"The more that you read, the more things you will know. The more you learn, the more places you'll go."
We all have fond memories of stories at bedtime or the first book we read all by ourselves or the book that impacted our lives in a way we didn't know a book could and we desire those same memories for our children. But how do we create life long readers who have the ability to dig in and decode a classic?
We've talked about how multisensory phonics instruction builds strong readers. Now we'd like to share about the multisensory phonics program we use to teach reading here at Heritage Oak School.
Brainspring's Phonics First is a structured, sequential, systematic, and multisensory approach to teaching reading. Phonics First is accredited by the International Multisensory Structured Language Education Council (IMSLEC) and the International Dyslexia Association (IDA). It is also a nationally accredited Orton-Gillingham course. Phonics First is set apart from other phonics curricula by its multisensory approach, small group teaching, and ‘dynamic and interactive’ professional development courses and workshops.
1. Why Multisensory?
A phonics lesson that utilizes a multisensory approach may have the children writing their letters in sand or whipped cream so that they can ‘feel’ the letters. It may use whole body movements or tapping to create a physical memory to what the students are saying and hearing. Teachers can also use building blocks to ‘connect’ sounds as a student learns to blend letters into words. When we have more senses to connect information, we tend to be able to remember things better.
Multisensory teaching, also known as the Orton-Gillingham method, was born out of Dr. Samuel Orton and Dr. Anna Gillingham’s work with special needs students in the 1930s. Orton was a Neuropsychiatrist and a Pathologist. He was a pioneer in bringing attention to reading failure and in 1925 identified dyslexia as an educational problem. Gillingham was an educator and Psychologist. She was a master of language. As early as the 1930’s, with the encouragement of Orton, Gillingham began to compile instructional materials describing, what would become known as, the Orton-Gillingham method. The method was, and still is today, “language-based, multisensory, structured, sequential, cumulative, cognitive and flexible”. It is focused on the learning needs of the individual students and generally taught in small group settings.
2. Why Small Group Teaching?
By working in a small group setting, the teacher is able to provide immediate feedback and constant encouragement. 'The approach provides for a close teacher-student relationship that builds self-confidence based on success.'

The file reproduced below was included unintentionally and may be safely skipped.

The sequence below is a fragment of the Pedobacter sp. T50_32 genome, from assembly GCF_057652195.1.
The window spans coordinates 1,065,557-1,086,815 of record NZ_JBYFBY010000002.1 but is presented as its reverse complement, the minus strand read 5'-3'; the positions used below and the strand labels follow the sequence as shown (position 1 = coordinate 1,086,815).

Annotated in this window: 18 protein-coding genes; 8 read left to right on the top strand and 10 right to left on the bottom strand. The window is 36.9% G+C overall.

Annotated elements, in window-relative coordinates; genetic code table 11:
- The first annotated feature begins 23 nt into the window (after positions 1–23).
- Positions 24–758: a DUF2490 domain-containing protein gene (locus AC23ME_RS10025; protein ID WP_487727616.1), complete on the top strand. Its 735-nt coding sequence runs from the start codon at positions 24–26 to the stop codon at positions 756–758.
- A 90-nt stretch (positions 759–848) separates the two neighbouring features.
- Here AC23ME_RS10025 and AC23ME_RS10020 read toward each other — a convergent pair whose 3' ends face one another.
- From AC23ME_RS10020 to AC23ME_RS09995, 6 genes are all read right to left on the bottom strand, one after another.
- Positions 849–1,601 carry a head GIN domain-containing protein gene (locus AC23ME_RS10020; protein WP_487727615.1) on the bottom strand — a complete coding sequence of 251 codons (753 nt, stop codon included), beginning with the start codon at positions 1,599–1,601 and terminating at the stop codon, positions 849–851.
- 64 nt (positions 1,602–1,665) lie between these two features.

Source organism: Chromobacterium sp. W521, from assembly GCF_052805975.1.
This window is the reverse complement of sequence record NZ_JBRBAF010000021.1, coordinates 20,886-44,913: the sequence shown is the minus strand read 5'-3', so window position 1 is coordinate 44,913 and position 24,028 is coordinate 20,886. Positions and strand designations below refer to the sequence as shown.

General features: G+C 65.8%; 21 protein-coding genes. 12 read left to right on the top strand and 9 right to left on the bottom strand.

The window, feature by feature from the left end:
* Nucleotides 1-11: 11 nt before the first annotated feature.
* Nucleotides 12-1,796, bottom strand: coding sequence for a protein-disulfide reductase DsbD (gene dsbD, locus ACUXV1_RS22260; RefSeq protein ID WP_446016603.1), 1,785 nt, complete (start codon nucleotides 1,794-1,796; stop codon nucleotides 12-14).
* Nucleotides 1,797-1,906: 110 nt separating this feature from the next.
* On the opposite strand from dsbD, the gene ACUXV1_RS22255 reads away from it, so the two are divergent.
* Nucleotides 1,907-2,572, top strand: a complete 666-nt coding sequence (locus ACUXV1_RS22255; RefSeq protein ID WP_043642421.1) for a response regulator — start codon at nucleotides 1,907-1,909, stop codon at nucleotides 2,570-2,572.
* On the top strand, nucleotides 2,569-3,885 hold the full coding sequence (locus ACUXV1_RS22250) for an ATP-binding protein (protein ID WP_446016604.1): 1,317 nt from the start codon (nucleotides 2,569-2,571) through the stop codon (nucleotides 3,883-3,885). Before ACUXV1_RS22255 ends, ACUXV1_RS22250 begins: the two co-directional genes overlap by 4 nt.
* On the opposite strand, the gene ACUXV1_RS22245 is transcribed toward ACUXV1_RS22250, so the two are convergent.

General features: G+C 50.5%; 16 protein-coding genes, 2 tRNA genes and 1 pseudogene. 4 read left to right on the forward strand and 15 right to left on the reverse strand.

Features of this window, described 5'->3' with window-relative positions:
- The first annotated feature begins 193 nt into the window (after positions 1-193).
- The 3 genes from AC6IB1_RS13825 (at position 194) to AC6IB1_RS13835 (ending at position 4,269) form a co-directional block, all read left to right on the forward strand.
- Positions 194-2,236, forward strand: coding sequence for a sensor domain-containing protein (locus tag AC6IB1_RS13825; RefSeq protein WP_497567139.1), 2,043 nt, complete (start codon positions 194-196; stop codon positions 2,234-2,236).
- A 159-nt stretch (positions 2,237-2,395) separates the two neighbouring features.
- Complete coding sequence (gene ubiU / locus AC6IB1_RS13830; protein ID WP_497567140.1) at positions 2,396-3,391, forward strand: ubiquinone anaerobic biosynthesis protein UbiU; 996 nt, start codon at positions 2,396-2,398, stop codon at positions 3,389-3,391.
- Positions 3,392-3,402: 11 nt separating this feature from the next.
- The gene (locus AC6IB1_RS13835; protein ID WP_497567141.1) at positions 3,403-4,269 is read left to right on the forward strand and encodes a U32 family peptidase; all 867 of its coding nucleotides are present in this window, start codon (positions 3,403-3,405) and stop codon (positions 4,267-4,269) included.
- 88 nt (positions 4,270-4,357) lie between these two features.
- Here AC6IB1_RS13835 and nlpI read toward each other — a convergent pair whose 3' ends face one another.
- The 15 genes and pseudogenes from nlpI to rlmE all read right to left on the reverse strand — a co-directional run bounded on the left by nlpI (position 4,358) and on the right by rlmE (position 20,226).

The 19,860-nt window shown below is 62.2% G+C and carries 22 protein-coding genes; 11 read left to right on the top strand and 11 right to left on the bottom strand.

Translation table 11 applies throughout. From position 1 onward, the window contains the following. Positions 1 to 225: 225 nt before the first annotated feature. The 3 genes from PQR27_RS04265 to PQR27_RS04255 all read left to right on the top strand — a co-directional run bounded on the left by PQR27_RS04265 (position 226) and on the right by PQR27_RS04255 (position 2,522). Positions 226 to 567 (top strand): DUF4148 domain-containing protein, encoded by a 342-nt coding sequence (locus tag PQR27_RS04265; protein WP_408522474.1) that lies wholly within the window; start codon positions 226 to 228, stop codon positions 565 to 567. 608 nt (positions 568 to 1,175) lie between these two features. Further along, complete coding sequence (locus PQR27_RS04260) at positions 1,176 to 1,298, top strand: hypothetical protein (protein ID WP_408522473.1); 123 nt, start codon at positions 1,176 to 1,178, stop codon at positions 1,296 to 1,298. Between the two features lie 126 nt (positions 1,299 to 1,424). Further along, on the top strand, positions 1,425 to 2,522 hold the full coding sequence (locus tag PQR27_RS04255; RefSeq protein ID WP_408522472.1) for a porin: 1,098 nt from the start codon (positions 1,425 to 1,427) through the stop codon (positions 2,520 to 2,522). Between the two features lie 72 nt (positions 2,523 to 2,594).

Because Phonics First uses the Orton-GIlligham principles, it is multisensory and made to be taught on a more intimate level. A typical lesson is comprised of 5 main components. Each class begins with a skill review. This is accomplished in a 3 part drill in which the teacher uses flash cards (visual) to go over what was learned in a previous lesson. The children then respond orally (auditory) and in writing (kinesthetic). The review period allows the teacher to focus on any problem areas before moving on to a new topic. Next the teacher will then introduce new concepts and the applications of those concepts using other multisensory approaches including finger tapping or writing in a sand tray. The introduction of new material includes sounds and sound rules, syllabication, sight words, and oral reading.
3. Why Professional Development Courses?
To ensure that every teacher is correctly using the highly praised techniques of Phonics First, Brainspring offers professional development courses. These courses provide complete and highly intensive training in the Orton-Gillingham method and give the teachers the tools necessary to effectively teach in the classroom. Brainspring also offers workshops, refresher courses, webinars, and job-embedded coaching where teachers can see the approach being modeled and give feedback. Teachers can receive graduate level credit or professional development credits for completing the Phonics First courses.
Heritage Oak School is proud to be the only school in the greater Tehachapi area currently offering Phonics First in their Kindergarten, first grade, and second grade. The program combined with the teacher training has had a great impact on our student body. Our students have a smoother transition from kindergarten to first grade and our teachers are better able to collaborate between the grades and classes.